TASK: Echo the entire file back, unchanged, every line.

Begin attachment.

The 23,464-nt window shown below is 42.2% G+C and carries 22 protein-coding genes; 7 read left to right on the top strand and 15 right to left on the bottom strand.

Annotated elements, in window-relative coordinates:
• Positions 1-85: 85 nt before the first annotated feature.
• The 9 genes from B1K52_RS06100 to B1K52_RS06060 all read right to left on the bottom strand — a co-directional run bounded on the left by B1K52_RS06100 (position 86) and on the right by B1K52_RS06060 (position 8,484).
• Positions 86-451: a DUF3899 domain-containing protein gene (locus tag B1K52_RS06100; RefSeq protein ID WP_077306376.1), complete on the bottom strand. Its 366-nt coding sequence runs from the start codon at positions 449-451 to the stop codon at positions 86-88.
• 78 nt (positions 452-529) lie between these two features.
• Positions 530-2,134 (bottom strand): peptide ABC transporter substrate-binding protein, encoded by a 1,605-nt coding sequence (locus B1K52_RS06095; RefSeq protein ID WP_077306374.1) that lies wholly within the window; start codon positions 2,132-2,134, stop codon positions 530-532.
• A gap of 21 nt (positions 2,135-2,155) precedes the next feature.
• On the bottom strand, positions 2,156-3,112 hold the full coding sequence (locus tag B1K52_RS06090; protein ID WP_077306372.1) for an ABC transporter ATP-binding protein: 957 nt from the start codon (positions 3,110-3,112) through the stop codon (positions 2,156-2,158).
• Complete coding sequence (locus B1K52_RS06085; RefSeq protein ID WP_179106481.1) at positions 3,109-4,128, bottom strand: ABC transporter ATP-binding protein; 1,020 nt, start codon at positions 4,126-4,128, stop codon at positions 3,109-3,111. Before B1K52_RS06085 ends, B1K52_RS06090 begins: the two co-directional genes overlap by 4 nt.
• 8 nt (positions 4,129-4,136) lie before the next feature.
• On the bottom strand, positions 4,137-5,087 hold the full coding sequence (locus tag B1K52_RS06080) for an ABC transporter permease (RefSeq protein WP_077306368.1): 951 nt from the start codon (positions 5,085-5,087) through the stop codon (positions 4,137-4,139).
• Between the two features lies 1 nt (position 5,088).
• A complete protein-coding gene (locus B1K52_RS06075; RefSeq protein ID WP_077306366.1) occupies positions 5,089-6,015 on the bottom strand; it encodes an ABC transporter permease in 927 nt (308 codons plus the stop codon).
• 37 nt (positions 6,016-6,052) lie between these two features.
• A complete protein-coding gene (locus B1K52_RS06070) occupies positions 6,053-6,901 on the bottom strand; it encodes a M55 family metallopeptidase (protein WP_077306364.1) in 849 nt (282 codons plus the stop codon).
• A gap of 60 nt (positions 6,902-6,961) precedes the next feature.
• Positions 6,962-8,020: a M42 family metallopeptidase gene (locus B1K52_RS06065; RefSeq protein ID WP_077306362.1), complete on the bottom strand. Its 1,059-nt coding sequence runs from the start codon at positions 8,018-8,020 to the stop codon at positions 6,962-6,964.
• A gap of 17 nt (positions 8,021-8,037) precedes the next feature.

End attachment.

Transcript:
The 23,464-nt window shown below is 42.2% G+C and carries 22 protein-coding genes; 7 read left to right on the top strand and 15 right to left on the bottom strand.

Annotated elements, in window-relative coordinates:
• Positions 1-85: 85 nt before the first annotated feature.
• The 9 genes from B1K52_RS06100 to B1K52_RS06060 all read right to left on the bottom strand — a co-directional run bounded on the left by B1K52_RS06100 (position 86) and on the right by B1K52_RS06060 (position 8,484).
• Positions 86-451: a DUF3899 domain-containing protein gene (locus tag B1K52_RS06100; RefSeq protein ID WP_077306376.1), complete on the bottom strand. Its 366-nt coding sequence runs from the start codon at positions 449-451 to the stop codon at positions 86-88.
• 78 nt (positions 452-529) lie between these two features.
• Positions 530-2,134 (bottom strand): peptide ABC transporter substrate-binding protein, encoded by a 1,605-nt coding sequence (locus B1K52_RS06095; RefSeq protein ID WP_077306374.1) that lies wholly within the window; start codon positions 2,132-2,134, stop codon positions 530-532.
• A gap of 21 nt (positions 2,135-2,155) precedes the next feature.
• On the bottom strand, positions 2,156-3,112 hold the full coding sequence (locus tag B1K52_RS06090; protein ID WP_077306372.1) for an ABC transporter ATP-binding protein: 957 nt from the start codon (positions 3,110-3,112) through the stop codon (positions 2,156-2,158).
• Complete coding sequence (locus B1K52_RS06085; RefSeq protein ID WP_179106481.1) at positions 3,109-4,128, bottom strand: ABC transporter ATP-binding protein; 1,020 nt, start codon at positions 4,126-4,128, stop codon at positions 3,109-3,111. Before B1K52_RS06085 ends, B1K52_RS06090 begins: the two co-directional genes overlap by 4 nt.
• 8 nt (positions 4,129-4,136) lie before the next feature.
• On the bottom strand, positions 4,137-5,087 hold the full coding sequence (locus tag B1K52_RS06080) for an ABC transporter permease (RefSeq protein WP_077306368.1): 951 nt from the start codon (positions 5,085-5,087) through the stop codon (positions 4,137-4,139).
• Between the two features lies 1 nt (position 5,088).
• A complete protein-coding gene (locus B1K52_RS06075; RefSeq protein ID WP_077306366.1) occupies positions 5,089-6,015 on the bottom strand; it encodes an ABC transporter permease in 927 nt (308 codons plus the stop codon).
• 37 nt (positions 6,016-6,052) lie between these two features.
• A complete protein-coding gene (locus B1K52_RS06070) occupies positions 6,053-6,901 on the bottom strand; it encodes a M55 family metallopeptidase (protein WP_077306364.1) in 849 nt (282 codons plus the stop codon).
• A gap of 60 nt (positions 6,902-6,961) precedes the next feature.
• Positions 6,962-8,020: a M42 family metallopeptidase gene (locus B1K52_RS06065; RefSeq protein ID WP_077306362.1), complete on the bottom strand. Its 1,059-nt coding sequence runs from the start codon at positions 8,018-8,020 to the stop codon at positions 6,962-6,964.
• A gap of 17 nt (positions 8,021-8,037) precedes the next feature.